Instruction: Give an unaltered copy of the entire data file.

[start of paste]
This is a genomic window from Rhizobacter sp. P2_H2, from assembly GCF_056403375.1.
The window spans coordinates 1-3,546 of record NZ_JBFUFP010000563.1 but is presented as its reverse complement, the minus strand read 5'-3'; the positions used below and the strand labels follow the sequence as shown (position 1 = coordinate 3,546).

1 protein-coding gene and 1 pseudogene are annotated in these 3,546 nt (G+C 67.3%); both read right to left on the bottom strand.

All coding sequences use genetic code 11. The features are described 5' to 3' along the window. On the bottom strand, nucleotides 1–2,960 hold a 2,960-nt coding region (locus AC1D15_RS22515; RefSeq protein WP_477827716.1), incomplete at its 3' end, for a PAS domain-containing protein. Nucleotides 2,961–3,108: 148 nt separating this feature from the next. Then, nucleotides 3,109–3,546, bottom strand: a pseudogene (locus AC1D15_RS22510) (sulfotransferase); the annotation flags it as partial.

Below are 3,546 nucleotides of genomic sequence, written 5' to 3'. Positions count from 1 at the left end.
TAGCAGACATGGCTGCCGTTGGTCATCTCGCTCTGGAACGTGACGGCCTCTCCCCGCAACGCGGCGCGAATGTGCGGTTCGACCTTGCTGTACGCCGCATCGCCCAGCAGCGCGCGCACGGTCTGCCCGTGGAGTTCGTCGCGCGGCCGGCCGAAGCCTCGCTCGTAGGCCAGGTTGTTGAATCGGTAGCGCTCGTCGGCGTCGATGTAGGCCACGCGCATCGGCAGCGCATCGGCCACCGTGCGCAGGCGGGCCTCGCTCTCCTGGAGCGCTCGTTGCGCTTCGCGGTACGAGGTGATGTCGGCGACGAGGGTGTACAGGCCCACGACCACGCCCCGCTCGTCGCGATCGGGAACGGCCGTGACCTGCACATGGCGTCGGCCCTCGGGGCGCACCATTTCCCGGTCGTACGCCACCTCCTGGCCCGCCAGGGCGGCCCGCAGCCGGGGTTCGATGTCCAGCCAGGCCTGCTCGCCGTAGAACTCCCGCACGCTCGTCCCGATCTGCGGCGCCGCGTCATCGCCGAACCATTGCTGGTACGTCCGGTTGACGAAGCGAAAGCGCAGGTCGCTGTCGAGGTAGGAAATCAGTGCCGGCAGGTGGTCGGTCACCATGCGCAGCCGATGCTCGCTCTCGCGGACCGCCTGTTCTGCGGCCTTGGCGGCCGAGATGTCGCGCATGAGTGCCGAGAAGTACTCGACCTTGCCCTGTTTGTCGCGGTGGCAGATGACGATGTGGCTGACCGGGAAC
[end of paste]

This is a genomic window from Rhizobacter sp. P2_H2, from assembly GCF_056403375.1.
The window spans coordinates 1-3,546 of record NZ_JBFUFP010000563.1 but is presented as its reverse complement, the minus strand read 5'-3'; the positions used below and the strand labels follow the sequence as shown (position 1 = coordinate 3,546).

1 protein-coding gene and 1 pseudogene are annotated in these 3,546 nt (G+C 67.3%); both read right to left on the bottom strand.

All coding sequences use genetic code 11. The features are described 5' to 3' along the window. On the bottom strand, nucleotides 1–2,960 hold a 2,960-nt coding region (locus AC1D15_RS22515; RefSeq protein WP_477827716.1), incomplete at its 3' end, for a PAS domain-containing protein. Nucleotides 2,961–3,108: 148 nt separating this feature from the next. Then, nucleotides 3,109–3,546, bottom strand: a pseudogene (locus AC1D15_RS22510) (sulfotransferase); the annotation flags it as partial.

Below are 3,546 nucleotides of genomic sequence, written 5' to 3'. Positions count from 1 at the left end.
TAGCAGACATGGCTGCCGTTGGTCATCTCGCTCTGGAACGTGACGGCCTCTCCCCGCAACGCGGCGCGAATGTGCGGTTCGACCTTGCTGTACGCCGCATCGCCCAGCAGCGCGCGCACGGTCTGCCCGTGGAGTTCGTCGCGCGGCCGGCCGAAGCCTCGCTCGTAGGCCAGGTTGTTGAATCGGTAGCGCTCGTCGGCGTCGATGTAGGCCACGCGCATCGGCAGCGCATCGGCCACCGTGCGCAGGCGGGCCTCGCTCTCCTGGAGCGCTCGTTGCGCTTCGCGGTACGAGGTGATGTCGGCGACGAGGGTGTACAGGCCCACGACCACGCCCCGCTCGTCGCGATCGGGAACGGCCGTGACCTGCACATGGCGTCGGCCCTCGGGGCGCACCATTTCCCGGTCGTACGCCACCTCCTGGCCCGCCAGGGCGGCCCGCAGCCGGGGTTCGATGTCCAGCCAGGCCTGCTCGCCGTAGAACTCCCGCACGCTCGTCCCGATCTGCGGCGCCGCGTCATCGCCGAACCATTGCTGGTACGTCCGGTTGACGAAGCGAAAGCGCAGGTCGCTGTCGAGGTAGGAAATCAGTGCCGGCAGGTGGTCGGTCACCATGCGCAGCCGATGCTCGCTCTCGCGGACCGCCTGTTCTGCGGCCTTGGCGGCCGAGATGTCGCGCATGAGTGCCGAGAAGTACTCGACCTTGCCCTGTTTGTCGCGGTGGCAGATGACGATGTGGCTGACCGGGAAC